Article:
What is interesting to note is that the development of screens was neither directed nor planned, so there is no conspiracy at work here. Rather, it is a fascinating story of millions of dedicated engineers and intellectuals working over centuries that has brought us to our current moment. With the best of intentions, with the passion and heroism that makes humans so wonderful, they have nonetheless brought us to the brink of disaster. Trump, Brexit, trolls, climate denial, and rising rates of youth suicide, all are fueled by these same technologies.
Despite the peril of our current moment, there are steps that we can take to help ourselves and to help our children. We can reframe our relationship with technology, we can wrest back control, and we can navigate a path forward from here. This journey begins with each of us as an individual, requiring us to change the way we think about and use technology. Once better informed, we can act as role models within our own families, guiding our children toward better screen usage from a young age. For those of us who work in schools, this can be extended to improvements in policy and practice, which can be used to complement and inform the understanding of families. Beyond these areas, corporations and governments have a role to play but will require pressure from consumers and voters in order to act.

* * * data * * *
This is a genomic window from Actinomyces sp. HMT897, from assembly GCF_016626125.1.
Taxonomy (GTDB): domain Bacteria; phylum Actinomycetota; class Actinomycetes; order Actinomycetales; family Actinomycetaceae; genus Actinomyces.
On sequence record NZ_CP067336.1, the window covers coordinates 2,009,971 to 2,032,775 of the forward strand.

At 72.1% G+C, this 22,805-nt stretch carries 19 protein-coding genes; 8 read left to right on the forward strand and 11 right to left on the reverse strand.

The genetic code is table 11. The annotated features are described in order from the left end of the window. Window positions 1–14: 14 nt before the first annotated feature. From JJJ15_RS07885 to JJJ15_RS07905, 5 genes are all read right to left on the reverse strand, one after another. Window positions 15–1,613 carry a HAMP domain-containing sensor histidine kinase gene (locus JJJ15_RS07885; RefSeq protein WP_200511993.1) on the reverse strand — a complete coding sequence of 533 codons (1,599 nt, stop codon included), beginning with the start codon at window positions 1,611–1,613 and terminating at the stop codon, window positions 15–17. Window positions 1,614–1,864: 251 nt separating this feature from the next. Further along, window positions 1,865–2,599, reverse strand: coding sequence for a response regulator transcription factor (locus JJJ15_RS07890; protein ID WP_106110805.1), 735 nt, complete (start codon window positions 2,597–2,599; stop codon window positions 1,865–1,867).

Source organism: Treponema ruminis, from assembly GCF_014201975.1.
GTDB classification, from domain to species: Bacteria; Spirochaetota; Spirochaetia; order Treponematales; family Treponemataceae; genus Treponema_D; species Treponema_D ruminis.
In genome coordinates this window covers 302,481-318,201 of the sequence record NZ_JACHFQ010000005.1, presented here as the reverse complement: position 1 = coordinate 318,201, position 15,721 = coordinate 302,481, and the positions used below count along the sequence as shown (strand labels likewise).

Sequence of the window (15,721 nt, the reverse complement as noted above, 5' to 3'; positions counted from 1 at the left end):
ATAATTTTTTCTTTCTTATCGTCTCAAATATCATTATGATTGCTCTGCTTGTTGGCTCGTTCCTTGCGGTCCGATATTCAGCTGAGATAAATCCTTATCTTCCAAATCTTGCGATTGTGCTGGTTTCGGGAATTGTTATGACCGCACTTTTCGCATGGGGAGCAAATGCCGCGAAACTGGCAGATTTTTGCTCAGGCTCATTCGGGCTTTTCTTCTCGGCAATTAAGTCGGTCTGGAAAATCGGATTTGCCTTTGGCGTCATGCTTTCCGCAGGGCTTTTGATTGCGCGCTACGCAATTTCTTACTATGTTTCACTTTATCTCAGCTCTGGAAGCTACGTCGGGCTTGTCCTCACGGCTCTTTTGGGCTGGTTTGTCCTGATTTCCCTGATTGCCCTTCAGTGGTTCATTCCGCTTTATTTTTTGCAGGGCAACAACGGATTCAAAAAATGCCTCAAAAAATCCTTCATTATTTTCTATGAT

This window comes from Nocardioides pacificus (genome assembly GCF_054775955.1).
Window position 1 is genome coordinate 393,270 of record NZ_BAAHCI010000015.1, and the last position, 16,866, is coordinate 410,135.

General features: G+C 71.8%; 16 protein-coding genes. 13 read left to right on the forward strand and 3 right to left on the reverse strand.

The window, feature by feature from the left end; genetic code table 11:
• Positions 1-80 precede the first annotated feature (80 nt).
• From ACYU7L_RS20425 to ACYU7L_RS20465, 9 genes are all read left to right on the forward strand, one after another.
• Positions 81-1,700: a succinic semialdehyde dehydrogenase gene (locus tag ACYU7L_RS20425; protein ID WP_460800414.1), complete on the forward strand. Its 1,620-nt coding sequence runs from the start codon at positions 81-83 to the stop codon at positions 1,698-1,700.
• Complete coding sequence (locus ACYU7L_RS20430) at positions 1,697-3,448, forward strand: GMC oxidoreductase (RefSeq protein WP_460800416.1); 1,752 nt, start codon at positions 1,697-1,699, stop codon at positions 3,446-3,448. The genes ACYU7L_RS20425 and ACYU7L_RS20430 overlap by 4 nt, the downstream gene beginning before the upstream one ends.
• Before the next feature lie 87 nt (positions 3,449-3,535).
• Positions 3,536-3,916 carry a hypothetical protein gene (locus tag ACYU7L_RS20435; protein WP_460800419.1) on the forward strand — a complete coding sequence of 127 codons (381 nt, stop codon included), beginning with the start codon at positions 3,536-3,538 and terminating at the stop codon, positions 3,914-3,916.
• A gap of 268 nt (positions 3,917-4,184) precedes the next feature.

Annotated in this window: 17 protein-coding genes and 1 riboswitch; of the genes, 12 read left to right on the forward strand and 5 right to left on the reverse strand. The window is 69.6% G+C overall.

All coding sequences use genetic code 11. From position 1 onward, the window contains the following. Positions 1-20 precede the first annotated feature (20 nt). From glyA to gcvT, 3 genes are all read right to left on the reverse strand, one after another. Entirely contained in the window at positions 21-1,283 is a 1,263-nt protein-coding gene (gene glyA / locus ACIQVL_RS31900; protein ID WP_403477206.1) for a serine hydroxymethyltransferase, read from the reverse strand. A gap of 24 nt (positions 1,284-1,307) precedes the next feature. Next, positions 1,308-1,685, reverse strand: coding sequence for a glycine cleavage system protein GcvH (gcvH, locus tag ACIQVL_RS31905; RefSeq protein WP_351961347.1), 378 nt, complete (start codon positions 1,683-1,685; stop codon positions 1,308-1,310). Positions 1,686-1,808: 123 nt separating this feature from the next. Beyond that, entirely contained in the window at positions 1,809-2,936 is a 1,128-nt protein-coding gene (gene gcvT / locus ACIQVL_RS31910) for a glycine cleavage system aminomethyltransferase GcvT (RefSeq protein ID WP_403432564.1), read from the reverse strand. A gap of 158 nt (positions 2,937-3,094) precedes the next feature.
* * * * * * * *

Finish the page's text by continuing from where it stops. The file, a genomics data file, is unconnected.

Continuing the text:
Alter, Adam. Irresistible: The Rise of Addictive Technology and the Business of Keeping… (2018)
Carr, Nicholas. The Shallows: What the Internet Is Doing to Our Brains. (2011)
Crawford, Mathew B. Shop Class as Soulcraft: An Inquiry into the Value of Work. (2010).
Louv, Richard. Last Child in the Woods: Saving Our Children From Nature-Deficit Disorder. (2008)
Newton, Toby. A Primer in Human Technologies. (2019)
Parker, Ross. Screens That Eat Children. (2022).
Ross Parker is the director of technology and assessment at International College Hong Kong, a small, innovative school in the North East of Hong Kong’s New Territories. Born in Hong Kong to Austrian and English parents during the final years of Britain’s empire, Ross has lived most of his life in a state of identity confusion.
As an educator, Ross is passionate about making learning a positive, anxiety-free process centered around personal transformation. Once an enthusiastic advocate for the role of technology in education, and in life, he has gradually become increasingly skeptical and now chooses his tools very carefully. In the search for better ways to use technology, Ross founded Gibbon, the open-source school platform, through which he has also developed the Free Learning pedagogy. Ross believes that education should focus on learning to learn through choice, rather than simply studying content to pass an exam. He is the author of Screens That Eat Children, a book about living, parenting, and teaching in an age of digital devices. You can purchase the book here.